Marks Barfield’s Lightbox is Woking’s first museum and gallery. It originated from the community and contains galleries capable of displaying both international exhibitions and local artist’s work alike; has a permanent exhibition that tells the Woking’s story as well as being a meeting place that provides a cultural bridge between different groups.
Marks Barfield Architects won a design competition in 2002 for the project which has been built for £4.1 mill. The design is entirely as a response to a challenging site and brief, plus a desire to maximise the space within the building. The Lightbox’s site is a triangular sliver of land sandwiched between the Basingstoke canal and a 5-lane highway that cuts the site off from the centre of Woking, Surrey.
Julia Barfield, Managing Director for Marks Barfield explains “One of the key objectives was to address the building to canal while protecting it from the highway and connecting it back into the town. Our aim was to create a gentle landmark and reflect the culture persity of the town – a jewellery box that contains all kinds of cultural treasures. We were also determined to create a low energy building that lives up to Woking’s reputation as the UK’s greenest borough ” The main top lit atrium in the building provides the main circulation and orientation space and is also used to display the gallery’s art collection. The roof lights not only provide natural lighting but also generate electricity using PV’s. At ground level the atrium is glazed with dichroic striped glass creating spectacular rainbow reflections when the sun shines and encouraging views into and out of the building. The entire building is highly insulated with natural ventilation in all but the main galleries.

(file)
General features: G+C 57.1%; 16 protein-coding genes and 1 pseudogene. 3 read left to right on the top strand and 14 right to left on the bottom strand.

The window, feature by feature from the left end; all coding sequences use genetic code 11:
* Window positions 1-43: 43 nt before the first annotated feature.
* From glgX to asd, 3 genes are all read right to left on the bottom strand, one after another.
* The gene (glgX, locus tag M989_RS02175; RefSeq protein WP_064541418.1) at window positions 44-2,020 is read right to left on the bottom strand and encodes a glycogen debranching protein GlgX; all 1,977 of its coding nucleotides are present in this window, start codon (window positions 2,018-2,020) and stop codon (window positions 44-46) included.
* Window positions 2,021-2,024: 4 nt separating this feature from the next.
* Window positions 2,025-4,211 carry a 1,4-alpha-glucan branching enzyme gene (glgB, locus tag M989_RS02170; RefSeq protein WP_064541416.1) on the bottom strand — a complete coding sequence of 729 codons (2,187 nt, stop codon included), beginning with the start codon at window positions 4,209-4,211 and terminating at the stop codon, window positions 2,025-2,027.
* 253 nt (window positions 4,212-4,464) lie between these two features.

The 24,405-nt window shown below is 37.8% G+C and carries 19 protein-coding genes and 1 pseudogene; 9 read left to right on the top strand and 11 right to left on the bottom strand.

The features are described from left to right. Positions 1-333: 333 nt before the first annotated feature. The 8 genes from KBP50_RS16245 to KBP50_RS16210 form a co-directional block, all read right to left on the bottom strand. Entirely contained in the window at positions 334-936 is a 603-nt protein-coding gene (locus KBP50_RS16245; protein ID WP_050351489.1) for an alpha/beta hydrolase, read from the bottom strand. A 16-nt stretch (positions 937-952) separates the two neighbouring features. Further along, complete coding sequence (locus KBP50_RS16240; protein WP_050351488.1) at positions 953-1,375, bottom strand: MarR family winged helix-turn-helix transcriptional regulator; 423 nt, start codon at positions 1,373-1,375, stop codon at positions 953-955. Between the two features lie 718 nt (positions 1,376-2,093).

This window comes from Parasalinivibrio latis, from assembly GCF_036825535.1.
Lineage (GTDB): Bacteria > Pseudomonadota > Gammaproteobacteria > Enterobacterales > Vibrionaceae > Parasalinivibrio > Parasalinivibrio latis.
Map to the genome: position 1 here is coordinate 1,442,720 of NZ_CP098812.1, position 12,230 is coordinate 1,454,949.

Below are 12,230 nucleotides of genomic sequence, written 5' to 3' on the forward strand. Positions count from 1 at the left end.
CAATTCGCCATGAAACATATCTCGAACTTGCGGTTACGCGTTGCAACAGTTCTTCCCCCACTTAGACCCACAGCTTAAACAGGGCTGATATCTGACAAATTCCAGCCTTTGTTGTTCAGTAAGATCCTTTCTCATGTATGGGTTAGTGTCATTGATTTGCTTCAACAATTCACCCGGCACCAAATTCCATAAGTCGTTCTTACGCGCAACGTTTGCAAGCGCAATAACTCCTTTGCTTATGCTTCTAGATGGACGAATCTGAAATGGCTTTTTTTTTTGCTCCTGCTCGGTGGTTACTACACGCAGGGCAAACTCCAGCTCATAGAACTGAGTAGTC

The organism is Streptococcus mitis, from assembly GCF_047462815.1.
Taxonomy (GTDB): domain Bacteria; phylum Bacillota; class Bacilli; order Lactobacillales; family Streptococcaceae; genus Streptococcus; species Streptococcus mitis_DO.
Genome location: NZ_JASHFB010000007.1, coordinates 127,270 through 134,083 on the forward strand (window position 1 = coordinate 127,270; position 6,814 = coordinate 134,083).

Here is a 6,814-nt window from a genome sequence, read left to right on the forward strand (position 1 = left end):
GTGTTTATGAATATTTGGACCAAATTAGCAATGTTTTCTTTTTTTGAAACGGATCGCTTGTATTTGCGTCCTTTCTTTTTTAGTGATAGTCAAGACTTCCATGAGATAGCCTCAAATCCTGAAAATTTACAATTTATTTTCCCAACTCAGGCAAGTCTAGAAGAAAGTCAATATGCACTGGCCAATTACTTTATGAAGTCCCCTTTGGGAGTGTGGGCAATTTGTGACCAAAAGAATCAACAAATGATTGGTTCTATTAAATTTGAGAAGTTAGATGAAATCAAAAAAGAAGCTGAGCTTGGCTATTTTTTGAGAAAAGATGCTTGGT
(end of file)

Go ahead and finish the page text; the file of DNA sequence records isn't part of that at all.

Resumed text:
Overlapping 'snakeskin' anodised aluminium panels, in 5 shades of gold and silver, spiral up and around the building. The cladding, inspired from nature, suggests the lateral line found on fish for balance.
A canal garden has been created by locating the building as far to the wider eastern end of the site as possible, leaving a south westerly facing garden space orientated to the canal. The 3m high gabion wall protects the canal garden from the noise and pollution of the adjacent highway, enabling visitors to experience the arcadian tranquillity of the canal which has historically been an important feature of Woking.